(c) Resistance is given as R =ρl/A. Since the area of the new wire is now less by a factor of 1/5, the resistance becomes 5 times greater. This causes the potential difference across the wires to be greater (V = IR) and so, power loss in the cables increases (P = VI)










Question 390: [Energy]
(a) Distinguish between gravitational potential energy and elastic potential energy.

(b) Ball of mass 65 g is thrown vertically upwards from ground level with speed of 16 m s–1. Air resistance is negligible.
(i) Calculate, for ball,
1. initial kinetic energy
2. maximum height reached
(ii) Ball takes time t to reach maximum height. For time t/2 after ball has been thrown, calculate the ratio of potential energy of ball to kinetic energy of ball.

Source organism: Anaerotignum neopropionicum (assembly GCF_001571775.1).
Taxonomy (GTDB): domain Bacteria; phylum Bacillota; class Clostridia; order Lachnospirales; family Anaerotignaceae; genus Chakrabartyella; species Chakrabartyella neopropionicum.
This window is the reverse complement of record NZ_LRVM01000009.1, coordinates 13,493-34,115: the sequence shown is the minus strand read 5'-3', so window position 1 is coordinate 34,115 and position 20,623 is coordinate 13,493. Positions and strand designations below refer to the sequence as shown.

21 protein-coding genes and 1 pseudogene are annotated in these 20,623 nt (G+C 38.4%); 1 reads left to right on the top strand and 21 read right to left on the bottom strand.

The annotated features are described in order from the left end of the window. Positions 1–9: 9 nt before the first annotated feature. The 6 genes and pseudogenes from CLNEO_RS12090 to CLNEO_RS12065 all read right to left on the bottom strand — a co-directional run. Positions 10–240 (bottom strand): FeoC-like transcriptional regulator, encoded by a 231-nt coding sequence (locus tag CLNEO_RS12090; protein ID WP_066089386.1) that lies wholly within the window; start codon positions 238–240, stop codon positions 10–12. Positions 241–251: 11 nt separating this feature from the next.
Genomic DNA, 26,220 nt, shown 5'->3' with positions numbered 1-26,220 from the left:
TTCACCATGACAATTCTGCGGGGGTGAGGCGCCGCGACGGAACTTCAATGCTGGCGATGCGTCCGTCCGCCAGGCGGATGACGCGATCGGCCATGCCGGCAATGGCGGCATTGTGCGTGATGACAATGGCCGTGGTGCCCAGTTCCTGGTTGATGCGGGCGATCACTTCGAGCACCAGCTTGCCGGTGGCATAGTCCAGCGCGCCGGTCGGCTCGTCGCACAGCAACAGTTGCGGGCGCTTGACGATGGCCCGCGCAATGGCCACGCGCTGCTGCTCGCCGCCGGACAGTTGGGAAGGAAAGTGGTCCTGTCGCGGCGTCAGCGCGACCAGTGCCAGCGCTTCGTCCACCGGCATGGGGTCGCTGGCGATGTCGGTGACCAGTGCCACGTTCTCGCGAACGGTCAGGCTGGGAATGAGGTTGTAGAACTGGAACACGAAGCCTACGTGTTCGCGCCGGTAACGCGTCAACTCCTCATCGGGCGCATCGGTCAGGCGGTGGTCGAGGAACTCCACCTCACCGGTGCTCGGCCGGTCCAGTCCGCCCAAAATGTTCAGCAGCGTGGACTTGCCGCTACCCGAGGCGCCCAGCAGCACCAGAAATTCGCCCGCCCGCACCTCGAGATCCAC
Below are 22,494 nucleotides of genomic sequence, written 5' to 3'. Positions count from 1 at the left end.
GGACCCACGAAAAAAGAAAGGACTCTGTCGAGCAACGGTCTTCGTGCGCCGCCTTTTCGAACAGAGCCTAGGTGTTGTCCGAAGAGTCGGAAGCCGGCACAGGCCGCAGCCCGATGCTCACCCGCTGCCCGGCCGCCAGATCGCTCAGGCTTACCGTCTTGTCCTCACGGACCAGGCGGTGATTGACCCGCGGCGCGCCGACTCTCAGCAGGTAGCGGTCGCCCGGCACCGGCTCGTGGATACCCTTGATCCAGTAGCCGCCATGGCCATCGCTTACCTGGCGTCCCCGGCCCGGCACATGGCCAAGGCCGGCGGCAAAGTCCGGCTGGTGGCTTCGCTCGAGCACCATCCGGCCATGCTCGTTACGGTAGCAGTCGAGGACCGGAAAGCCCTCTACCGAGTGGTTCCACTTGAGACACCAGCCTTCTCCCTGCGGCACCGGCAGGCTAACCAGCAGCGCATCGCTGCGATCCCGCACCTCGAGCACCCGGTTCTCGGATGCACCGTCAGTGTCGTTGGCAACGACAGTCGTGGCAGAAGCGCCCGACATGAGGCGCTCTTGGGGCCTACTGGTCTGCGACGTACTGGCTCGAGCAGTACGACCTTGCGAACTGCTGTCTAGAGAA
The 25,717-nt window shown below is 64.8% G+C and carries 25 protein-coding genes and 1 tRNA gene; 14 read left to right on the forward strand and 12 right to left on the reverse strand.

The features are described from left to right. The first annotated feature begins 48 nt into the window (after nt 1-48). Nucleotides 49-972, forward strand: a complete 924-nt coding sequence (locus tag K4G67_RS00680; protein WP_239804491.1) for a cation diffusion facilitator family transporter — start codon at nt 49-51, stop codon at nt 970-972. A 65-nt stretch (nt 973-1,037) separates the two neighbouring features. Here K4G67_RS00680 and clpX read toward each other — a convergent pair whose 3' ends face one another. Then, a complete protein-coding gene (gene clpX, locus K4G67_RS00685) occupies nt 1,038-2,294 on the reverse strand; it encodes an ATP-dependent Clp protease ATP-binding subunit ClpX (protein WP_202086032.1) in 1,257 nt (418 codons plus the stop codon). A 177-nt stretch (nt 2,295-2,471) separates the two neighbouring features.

(iii) State and explain effect of air resistance on time taken for the ball to reach maximum height.

Reference: Past Exam Paper – November 2013 Paper 23 Q4



Solution 390:
(a)
Gravitational potential energy is the energy of a mass due to its position in a gravitational field.
Elastic potential energy is the energy stored in an object due to a force changing its shape / deformation / being compressed / stretched /strained.

(b)
(i)
1.
Mass of ball, m = 0.065kg
Initial velocity, v = 16ms-1
Initial kinetic energy, KE = ½ mv2 = ½ x 0.065 x 162 = 8.3(2) J

2.
Let maximum height reached = h
Potential energy, PE = mgh  

As the ball rises, KE is being converted to PE (conservation of energy)
Equating energies for ball at maximum height (that is, all KE is converted to PE),
KE = PE          ½ mv2 = mgh
h = v2/2g = 162/ (2 x 9.81) = 13(.05)m

(ii)
{Note that the total available energy of the ball = initial KE. We need only calculate either the KE or PE at time t/2. The other one is the remaining amount of energy available. That is, at t/2, if KE is known, PE = initial KE – (KE at t/2) or if PE is known at time t/2, KE = initial KE – (PE at t/2). To calculate KE at t/2, we need to know the velocity at t/2 and to calculate PE at t/2, we need to know height at t/2.}